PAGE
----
alias (inside) 10.0.0.100 136.1.122.100 255.255.255.255

sysopt noproxyarp  inside

sysopt noproxyarp  dmz

Now on R1:

Rack1R1#ping WWW

Translating “WWW”…domain server (136.1.122.2) [OK]

Type escape sequence to abort.

Sending 5, 100-byte ICMP Echos to 10.0.0.100, timeout is 2 seconds:

…..

Success rate is 0 percent (0/5)

As we can see, now the server name is resolved to DMZ address 10.0.0.100, for clients on DMZ and inside Zone and there is no need for redirection on outside interface anymore. The ping is not allowed because on DMZ interface ICMP is dropped. But DNS resolution is what we want

Also on our client

Some Notes:

untitleds

Other Configuration Notes

  • The interface in the alias command needs to be the “interface” that the clients call from.
  • You can have multiple alias commands tied to different interfaces on the same ASA

Scenario 2:

Using Static with DNS Keyword for DNS Doctoring:

Remove the previous Alias commands.

Now we’ll use the Static command with DNS keyword to solve the issue.

For clients on the DMZ we’ll need this command as we need DNS Doctoring. But remember we used alias for Destination NAT previously for clients on inside. In this case, with static command we will not need to do an anything for clients on the inside as dns keyword will take care of that. Because the DNS reply will be changed at the outside interface to 10.0.0.100, so both clients on inside and DMZ will be able to access the host using the private IP address.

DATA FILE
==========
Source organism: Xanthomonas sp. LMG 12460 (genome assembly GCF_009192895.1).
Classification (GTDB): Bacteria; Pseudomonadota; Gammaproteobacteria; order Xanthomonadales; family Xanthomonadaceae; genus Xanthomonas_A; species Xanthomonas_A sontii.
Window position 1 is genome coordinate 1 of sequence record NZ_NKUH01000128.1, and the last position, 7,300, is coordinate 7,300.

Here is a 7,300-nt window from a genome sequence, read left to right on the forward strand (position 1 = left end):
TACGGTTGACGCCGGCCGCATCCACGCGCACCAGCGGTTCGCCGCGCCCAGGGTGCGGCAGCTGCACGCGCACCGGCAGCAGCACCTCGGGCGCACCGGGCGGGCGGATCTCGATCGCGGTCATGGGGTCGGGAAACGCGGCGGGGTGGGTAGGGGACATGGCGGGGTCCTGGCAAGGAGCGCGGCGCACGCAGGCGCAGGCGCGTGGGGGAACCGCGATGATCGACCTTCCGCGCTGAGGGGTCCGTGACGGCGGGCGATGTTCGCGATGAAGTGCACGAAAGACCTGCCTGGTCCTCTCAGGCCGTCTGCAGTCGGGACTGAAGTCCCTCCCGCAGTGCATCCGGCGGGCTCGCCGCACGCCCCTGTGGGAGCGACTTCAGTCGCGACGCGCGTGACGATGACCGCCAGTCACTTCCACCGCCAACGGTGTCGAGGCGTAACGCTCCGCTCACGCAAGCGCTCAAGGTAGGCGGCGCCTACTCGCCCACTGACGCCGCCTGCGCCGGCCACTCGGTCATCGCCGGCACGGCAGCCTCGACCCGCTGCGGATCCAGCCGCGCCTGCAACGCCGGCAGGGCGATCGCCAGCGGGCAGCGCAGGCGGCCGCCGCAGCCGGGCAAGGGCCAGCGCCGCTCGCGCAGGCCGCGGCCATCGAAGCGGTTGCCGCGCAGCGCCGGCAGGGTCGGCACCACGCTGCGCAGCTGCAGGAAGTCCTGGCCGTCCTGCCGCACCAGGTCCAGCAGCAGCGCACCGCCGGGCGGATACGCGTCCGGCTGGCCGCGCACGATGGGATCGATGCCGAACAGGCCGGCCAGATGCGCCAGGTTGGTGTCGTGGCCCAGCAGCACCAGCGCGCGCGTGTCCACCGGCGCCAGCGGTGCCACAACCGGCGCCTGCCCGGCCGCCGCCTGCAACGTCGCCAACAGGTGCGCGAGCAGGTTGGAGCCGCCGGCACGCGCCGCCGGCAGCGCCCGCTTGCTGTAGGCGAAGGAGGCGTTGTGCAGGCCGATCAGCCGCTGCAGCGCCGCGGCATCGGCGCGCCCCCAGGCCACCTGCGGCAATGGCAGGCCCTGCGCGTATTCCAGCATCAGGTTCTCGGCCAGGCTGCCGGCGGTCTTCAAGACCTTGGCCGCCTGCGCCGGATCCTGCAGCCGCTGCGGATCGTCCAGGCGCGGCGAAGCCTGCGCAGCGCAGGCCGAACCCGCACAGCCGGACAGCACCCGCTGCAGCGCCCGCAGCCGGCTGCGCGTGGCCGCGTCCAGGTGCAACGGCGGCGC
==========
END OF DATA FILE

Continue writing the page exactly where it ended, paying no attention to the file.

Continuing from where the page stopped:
Here is the configuration

clear configure alias

no static (dmz,outside) 136.1.122.100 10.0.0.100 netmask 255.255.255.255

static (dmz,outside) 136.1.122.100 10.0.0.100 dns netmask 255.255.255.255

Here is the verification.

Rack1R1#ping WWW

Translating “WWW”…domain server (136.1.122.2) [OK]

Type escape sequence to abort.

Sending 5, 100-byte ICMP Echos to 10.0.0.100, timeout is 2 seconds:

…..

Success rate is 0 percent (0/5)

Rack1R1#

And on the client

untitled3

Scenario 3:

Using Hairpinning and DNAT instead of DNS Doctoring.

Remember the main raison deter of the alias command is that ASA doesn’t allow the packet redirection on same interface. What if we can change this behavior?

This wasn’t possible in earlier versions (and if you ask me, it shouldn’t be as it’s a serious security breach). But Cisco bowing to the demands of customers and in order to match checkpoint allows this feature now. This is called Hairpinning.